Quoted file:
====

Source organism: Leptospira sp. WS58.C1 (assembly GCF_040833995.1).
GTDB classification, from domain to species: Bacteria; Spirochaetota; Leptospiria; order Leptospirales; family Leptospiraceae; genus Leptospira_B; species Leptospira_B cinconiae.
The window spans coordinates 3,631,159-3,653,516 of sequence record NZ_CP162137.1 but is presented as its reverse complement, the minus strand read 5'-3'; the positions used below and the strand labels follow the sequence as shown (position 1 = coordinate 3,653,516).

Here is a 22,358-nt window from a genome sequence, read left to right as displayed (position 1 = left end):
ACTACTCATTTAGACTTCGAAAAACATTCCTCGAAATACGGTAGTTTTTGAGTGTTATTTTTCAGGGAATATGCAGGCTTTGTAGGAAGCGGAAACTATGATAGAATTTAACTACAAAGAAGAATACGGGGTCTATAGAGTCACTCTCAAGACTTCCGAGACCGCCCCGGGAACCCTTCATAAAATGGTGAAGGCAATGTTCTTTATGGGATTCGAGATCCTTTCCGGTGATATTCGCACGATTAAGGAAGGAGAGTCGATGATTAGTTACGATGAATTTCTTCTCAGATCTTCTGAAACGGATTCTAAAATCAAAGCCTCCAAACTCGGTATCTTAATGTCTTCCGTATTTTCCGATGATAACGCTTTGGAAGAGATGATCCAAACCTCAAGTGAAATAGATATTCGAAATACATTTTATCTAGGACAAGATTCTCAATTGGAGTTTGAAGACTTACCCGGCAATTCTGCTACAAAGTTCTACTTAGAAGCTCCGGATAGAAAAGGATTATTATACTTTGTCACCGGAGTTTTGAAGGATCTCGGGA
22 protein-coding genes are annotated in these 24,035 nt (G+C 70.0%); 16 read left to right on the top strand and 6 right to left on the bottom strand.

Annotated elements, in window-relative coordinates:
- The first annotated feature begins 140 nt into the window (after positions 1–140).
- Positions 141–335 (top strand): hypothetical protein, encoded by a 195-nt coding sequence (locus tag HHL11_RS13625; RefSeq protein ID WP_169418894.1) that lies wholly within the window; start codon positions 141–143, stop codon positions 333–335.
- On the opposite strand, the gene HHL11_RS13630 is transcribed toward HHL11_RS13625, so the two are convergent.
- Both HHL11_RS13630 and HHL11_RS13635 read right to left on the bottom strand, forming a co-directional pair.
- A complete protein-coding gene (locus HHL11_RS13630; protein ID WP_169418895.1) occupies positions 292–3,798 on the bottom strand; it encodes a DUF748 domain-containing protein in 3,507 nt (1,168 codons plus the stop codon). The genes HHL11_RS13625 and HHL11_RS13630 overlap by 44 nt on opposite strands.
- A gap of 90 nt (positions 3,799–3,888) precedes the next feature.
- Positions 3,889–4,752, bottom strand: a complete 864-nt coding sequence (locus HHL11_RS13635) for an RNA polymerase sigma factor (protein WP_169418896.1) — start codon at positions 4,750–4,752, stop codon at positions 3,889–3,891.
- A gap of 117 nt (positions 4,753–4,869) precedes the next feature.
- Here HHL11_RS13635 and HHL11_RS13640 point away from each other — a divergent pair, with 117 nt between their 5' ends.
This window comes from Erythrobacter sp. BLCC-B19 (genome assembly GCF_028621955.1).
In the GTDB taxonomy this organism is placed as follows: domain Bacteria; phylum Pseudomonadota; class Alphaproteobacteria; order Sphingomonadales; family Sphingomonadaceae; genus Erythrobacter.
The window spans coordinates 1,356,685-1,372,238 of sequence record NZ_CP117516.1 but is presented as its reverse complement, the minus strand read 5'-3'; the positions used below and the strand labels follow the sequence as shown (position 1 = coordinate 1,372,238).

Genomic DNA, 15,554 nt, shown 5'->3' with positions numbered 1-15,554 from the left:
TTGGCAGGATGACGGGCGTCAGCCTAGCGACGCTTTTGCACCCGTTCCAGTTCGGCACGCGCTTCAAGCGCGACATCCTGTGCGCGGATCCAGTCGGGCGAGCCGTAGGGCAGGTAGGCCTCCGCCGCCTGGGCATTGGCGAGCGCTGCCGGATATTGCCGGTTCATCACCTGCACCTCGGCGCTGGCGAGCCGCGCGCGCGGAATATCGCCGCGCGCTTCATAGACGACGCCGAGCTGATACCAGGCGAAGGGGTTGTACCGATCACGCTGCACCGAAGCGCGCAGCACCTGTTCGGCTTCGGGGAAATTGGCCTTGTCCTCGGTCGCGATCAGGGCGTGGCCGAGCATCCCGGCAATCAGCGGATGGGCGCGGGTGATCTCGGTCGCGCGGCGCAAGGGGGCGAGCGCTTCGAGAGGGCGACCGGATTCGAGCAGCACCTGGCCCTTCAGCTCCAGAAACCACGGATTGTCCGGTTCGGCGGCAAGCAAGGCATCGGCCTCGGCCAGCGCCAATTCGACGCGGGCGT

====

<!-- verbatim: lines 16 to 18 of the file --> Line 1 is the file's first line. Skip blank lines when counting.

- Here HHL11_RS13635 and HHL11_RS13640 point away from each other — a divergent pair, with 117 nt between their 5' ends.
This window comes from Erythrobacter sp. BLCC-B19 (genome assembly GCF_028621955.1).
In the GTDB taxonomy this organism is placed as follows: domain Bacteria; phylum Pseudomonadota; class Alphaproteobacteria; order Sphingomonadales; family Sphingomonadaceae; genus Erythrobacter.